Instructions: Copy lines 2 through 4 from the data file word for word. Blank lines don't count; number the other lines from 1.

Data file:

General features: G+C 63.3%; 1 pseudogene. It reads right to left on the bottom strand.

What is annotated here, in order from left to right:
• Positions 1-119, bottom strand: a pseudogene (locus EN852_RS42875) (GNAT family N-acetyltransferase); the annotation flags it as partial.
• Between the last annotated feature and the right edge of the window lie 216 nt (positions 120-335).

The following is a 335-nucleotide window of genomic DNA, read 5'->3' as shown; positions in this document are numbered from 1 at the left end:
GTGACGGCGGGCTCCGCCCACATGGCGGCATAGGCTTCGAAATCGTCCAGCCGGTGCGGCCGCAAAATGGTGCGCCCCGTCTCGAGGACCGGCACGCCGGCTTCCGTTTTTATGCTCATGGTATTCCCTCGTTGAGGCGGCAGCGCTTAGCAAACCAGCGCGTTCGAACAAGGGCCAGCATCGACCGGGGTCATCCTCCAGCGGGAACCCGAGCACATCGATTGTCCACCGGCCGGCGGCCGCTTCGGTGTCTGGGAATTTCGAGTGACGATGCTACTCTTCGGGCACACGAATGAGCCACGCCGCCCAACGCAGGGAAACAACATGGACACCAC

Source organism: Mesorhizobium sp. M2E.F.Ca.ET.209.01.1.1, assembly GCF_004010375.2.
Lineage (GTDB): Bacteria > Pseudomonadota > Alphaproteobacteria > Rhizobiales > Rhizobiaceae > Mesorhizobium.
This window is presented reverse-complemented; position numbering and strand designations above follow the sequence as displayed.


What is annotated here, in order from left to right:
• Positions 1-119, bottom strand: a pseudogene (locus EN852_RS42875) (GNAT family N-acetyltransferase); the annotation flags it as partial.
• Between the last annotated feature and the right edge of the window lie 216 nt (positions 120-335).